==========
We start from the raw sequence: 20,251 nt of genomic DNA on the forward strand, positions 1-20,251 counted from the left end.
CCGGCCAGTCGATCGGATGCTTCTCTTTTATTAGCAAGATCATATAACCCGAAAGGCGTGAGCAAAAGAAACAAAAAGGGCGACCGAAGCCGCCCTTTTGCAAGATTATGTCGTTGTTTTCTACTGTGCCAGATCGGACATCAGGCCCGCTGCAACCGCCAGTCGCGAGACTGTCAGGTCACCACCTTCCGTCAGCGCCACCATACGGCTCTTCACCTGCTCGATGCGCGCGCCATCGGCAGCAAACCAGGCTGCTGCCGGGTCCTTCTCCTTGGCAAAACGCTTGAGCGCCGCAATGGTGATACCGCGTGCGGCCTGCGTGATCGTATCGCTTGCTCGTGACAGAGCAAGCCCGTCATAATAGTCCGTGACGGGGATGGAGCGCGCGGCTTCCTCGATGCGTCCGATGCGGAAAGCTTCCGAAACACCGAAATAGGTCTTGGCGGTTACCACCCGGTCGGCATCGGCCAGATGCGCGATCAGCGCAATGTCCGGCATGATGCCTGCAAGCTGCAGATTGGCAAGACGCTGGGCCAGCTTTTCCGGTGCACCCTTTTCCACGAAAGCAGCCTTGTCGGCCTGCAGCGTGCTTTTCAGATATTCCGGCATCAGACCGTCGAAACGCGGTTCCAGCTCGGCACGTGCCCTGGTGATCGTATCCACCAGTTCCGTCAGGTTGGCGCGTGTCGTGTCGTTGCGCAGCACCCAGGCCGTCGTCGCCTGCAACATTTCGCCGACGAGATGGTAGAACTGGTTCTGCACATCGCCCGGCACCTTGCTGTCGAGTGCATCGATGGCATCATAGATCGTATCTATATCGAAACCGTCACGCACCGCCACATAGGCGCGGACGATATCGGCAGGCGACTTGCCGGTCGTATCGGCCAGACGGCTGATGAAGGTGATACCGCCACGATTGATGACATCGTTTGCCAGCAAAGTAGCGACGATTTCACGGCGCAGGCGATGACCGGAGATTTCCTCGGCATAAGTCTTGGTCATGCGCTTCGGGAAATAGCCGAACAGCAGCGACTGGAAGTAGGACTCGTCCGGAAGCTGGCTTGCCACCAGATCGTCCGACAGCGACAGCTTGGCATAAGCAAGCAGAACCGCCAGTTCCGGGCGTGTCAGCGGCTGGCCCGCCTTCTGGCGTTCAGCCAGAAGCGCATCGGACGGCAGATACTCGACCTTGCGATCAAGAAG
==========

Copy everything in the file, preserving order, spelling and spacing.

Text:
We start from the raw sequence: 20,251 nt of genomic DNA on the forward strand, positions 1-20,251 counted from the left end.
CCGGCCAGTCGATCGGATGCTTCTCTTTTATTAGCAAGATCATATAACCCGAAAGGCGTGAGCAAAAGAAACAAAAAGGGCGACCGAAGCCGCCCTTTTGCAAGATTATGTCGTTGTTTTCTACTGTGCCAGATCGGACATCAGGCCCGCTGCAACCGCCAGTCGCGAGACTGTCAGGTCACCACCTTCCGTCAGCGCCACCATACGGCTCTTCACCTGCTCGATGCGCGCGCCATCGGCAGCAAACCAGGCTGCTGCCGGGTCCTTCTCCTTGGCAAAACGCTTGAGCGCCGCAATGGTGATACCGCGTGCGGCCTGCGTGATCGTATCGCTTGCTCGTGACAGAGCAAGCCCGTCATAATAGTCCGTGACGGGGATGGAGCGCGCGGCTTCCTCGATGCGTCCGATGCGGAAAGCTTCCGAAACACCGAAATAGGTCTTGGCGGTTACCACCCGGTCGGCATCGGCCAGATGCGCGATCAGCGCAATGTCCGGCATGATGCCTGCAAGCTGCAGATTGGCAAGACGCTGGGCCAGCTTTTCCGGTGCACCCTTTTCCACGAAAGCAGCCTTGTCGGCCTGCAGCGTGCTTTTCAGATATTCCGGCATCAGACCGTCGAAACGCGGTTCCAGCTCGGCACGTGCCCTGGTGATCGTATCCACCAGTTCCGTCAGGTTGGCGCGTGTCGTGTCGTTGCGCAGCACCCAGGCCGTCGTCGCCTGCAACATTTCGCCGACGAGATGGTAGAACTGGTTCTGCACATCGCCCGGCACCTTGCTGTCGAGTGCATCGATGGCATCATAGATCGTATCTATATCGAAACCGTCACGCACCGCCACATAGGCGCGGACGATATCGGCAGGCGACTTGCCGGTCGTATCGGCCAGACGGCTGATGAAGGTGATACCGCCACGATTGATGACATCGTTTGCCAGCAAAGTAGCGACGATTTCACGGCGCAGGCGATGACCGGAGATTTCCTCGGCATAAGTCTTGGTCATGCGCTTCGGGAAATAGCCGAACAGCAGCGACTGGAAGTAGGACTCGTCCGGAAGCTGGCTTGCCACCAGATCGTCCGACAGCGACAGCTTGGCATAAGCAAGCAGAACCGCCAGTTCCGGGCGTGTCAGCGGCTGGCCCGCCTTCTGGCGTTCAGCCAGAAGCGCATCGGACGGCAGATACTCGACCTTGCGATCAAGAAG